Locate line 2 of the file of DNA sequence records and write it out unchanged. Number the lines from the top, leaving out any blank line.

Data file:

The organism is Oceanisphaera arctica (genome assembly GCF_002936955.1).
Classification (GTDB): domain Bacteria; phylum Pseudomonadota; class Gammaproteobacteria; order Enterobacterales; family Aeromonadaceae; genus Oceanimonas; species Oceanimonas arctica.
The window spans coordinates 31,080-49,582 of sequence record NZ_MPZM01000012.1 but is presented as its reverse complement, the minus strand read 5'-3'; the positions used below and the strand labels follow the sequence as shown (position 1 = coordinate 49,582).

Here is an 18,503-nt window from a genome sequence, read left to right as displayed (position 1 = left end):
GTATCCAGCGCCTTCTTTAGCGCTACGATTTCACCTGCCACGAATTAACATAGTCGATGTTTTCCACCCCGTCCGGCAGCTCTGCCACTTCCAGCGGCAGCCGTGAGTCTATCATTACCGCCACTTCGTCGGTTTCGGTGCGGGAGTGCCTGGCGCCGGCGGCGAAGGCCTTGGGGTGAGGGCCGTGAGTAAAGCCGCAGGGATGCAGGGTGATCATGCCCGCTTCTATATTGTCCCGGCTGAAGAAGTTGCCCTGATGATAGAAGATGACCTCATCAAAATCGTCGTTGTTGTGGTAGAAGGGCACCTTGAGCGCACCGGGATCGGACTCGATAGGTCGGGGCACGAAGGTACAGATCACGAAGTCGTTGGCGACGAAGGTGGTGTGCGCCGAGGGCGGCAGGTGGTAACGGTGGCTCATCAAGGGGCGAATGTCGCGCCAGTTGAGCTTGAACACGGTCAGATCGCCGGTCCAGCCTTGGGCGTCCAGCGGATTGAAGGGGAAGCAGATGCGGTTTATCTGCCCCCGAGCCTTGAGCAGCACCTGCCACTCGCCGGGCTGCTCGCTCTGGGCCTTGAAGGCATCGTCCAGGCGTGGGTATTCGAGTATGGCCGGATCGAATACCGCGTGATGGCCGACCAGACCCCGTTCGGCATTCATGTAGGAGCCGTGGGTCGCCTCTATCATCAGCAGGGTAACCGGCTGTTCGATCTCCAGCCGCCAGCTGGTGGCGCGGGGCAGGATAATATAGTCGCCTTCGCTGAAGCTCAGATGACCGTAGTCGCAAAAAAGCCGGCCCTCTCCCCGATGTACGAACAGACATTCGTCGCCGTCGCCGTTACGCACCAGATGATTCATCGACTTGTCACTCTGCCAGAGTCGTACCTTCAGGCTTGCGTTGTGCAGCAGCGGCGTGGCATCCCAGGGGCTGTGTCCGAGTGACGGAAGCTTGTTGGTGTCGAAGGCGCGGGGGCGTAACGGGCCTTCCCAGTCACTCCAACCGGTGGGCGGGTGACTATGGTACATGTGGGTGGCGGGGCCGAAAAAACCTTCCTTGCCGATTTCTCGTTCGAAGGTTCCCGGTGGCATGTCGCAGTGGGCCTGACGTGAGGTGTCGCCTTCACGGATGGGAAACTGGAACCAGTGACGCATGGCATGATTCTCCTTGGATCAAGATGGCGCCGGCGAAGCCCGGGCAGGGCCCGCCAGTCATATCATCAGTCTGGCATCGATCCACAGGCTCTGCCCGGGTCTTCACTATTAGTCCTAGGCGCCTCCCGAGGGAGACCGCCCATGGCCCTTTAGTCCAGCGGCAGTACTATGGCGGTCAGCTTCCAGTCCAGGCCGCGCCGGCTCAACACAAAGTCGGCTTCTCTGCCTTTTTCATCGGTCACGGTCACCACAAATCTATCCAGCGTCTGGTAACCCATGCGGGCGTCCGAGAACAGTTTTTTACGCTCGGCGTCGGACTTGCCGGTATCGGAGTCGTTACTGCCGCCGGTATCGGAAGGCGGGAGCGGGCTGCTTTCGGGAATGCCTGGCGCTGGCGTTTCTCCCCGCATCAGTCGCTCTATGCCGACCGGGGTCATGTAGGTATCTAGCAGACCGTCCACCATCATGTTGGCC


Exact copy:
Classification (GTDB): domain Bacteria; phylum Pseudomonadota; class Gammaproteobacteria; order Enterobacterales; family Aeromonadaceae; genus Oceanimonas; species Oceanimonas arctica.